The sea-potato, Echinocardium Cordatum, inhabits the sea-bed
lives up to twenty years in a permanent burrow,
ambulacra crammed beneath hard-packed sand in pentamerous symmetry.
Mass mortality of the Heart Urchin is twofold and of the seasons.
First, a winter storm disturbs the deep; chokes those burrows with sand,
Smothering the hearts with chaos, pressure too great to bear.
Then the husks, spewed up onto the strand,
Picked over by undiscriminating gulls; Dilber and Stretch on a future Christmas morning.
Or picture a summer, if you prefer your tragedies unusually hot,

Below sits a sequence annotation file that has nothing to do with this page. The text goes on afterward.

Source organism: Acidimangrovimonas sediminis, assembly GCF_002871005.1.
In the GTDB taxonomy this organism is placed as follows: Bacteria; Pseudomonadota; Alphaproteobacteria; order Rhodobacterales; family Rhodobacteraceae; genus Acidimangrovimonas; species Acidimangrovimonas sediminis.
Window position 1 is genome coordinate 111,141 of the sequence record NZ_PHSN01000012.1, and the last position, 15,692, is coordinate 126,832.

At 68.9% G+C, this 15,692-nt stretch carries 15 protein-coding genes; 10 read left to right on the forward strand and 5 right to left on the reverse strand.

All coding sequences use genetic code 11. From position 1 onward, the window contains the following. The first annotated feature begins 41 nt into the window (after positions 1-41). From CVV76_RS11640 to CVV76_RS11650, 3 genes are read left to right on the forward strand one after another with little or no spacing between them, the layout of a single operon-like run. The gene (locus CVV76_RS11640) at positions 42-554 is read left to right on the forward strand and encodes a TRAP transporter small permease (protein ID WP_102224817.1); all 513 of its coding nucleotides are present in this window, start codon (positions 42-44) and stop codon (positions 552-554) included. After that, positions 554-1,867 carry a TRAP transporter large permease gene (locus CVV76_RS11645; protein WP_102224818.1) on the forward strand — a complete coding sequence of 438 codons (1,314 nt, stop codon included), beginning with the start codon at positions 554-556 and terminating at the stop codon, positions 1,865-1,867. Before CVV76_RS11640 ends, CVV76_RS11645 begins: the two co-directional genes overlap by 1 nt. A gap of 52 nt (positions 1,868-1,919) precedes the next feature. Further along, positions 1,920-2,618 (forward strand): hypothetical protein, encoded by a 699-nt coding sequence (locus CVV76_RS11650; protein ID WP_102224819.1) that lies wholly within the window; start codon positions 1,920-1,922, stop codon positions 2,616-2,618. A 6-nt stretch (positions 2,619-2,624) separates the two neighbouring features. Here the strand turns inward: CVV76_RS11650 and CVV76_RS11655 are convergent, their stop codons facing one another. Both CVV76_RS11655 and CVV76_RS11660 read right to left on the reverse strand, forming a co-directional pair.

The sun’s over-attention spreads a blanket of decaying plankton over that sea-bed,
Deoxygenating the water as it settles down to rest.
Poor, unfortunate hearts, forced up, up in search of breathing space,
Suffocated for want of air,
They and their stellate potato-babies, thrown in their thousands onto a harsh white beach,
So that you may chance upon them
As you gasp in surprise
As the desert-hot sand burns the soles of your feet through cheap holiday shoes
Or as you lie, buried to the neck with your music box and gun,
Praying to a clearblue sky for the deliverance of cloud.